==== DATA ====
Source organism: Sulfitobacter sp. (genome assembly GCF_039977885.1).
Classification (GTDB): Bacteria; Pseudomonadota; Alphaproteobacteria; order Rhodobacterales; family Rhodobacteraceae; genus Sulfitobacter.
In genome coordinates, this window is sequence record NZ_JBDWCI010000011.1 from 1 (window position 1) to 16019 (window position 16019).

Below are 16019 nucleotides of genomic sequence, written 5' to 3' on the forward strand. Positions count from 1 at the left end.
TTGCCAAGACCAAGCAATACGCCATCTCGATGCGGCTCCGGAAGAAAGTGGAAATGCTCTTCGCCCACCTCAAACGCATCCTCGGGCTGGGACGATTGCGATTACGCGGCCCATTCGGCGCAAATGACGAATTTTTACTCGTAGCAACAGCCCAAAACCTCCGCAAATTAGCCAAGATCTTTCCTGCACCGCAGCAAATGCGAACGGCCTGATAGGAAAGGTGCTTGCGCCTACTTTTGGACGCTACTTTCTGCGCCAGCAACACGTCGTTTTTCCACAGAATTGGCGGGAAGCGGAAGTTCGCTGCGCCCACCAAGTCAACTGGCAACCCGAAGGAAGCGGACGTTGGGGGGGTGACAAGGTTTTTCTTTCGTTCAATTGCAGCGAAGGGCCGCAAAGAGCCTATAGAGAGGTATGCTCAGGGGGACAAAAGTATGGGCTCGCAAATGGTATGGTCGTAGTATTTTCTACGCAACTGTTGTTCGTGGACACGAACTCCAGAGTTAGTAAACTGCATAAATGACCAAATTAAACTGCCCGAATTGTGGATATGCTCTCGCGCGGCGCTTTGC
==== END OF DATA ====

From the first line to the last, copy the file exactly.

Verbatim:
Source organism: Sulfitobacter sp. (genome assembly GCF_039977885.1).
Classification (GTDB): Bacteria; Pseudomonadota; Alphaproteobacteria; order Rhodobacterales; family Rhodobacteraceae; genus Sulfitobacter.
In genome coordinates, this window is sequence record NZ_JBDWCI010000011.1 from 1 (window position 1) to 16019 (window position 16019).

Below are 16019 nucleotides of genomic sequence, written 5' to 3' on the forward strand. Positions count from 1 at the left end.
TTGCCAAGACCAAGCAATACGCCATCTCGATGCGGCTCCGGAAGAAAGTGGAAATGCTCTTCGCCCACCTCAAACGCATCCTCGGGCTGGGACGATTGCGATTACGCGGCCCATTCGGCGCAAATGACGAATTTTTACTCGTAGCAACAGCCCAAAACCTCCGCAAATTAGCCAAGATCTTTCCTGCACCGCAGCAAATGCGAACGGCCTGATAGGAAAGGTGCTTGCGCCTACTTTTGGACGCTACTTTCTGCGCCAGCAACACGTCGTTTTTCCACAGAATTGGCGGGAAGCGGAAGTTCGCTGCGCCCACCAAGTCAACTGGCAACCCGAAGGAAGCGGACGTTGGGGGGGTGACAAGGTTTTTCTTTCGTTCAATTGCAGCGAAGGGCCGCAAAGAGCCTATAGAGAGGTATGCTCAGGGGGACAAAAGTATGGGCTCGCAAATGGTATGGTCGTAGTATTTTCTACGCAACTGTTGTTCGTGGACACGAACTCCAGAGTTAGTAAACTGCATAAATGACCAAATTAAACTGCCCGAATTGTGGATATGCTCTCGCGCGGCGCTTTGC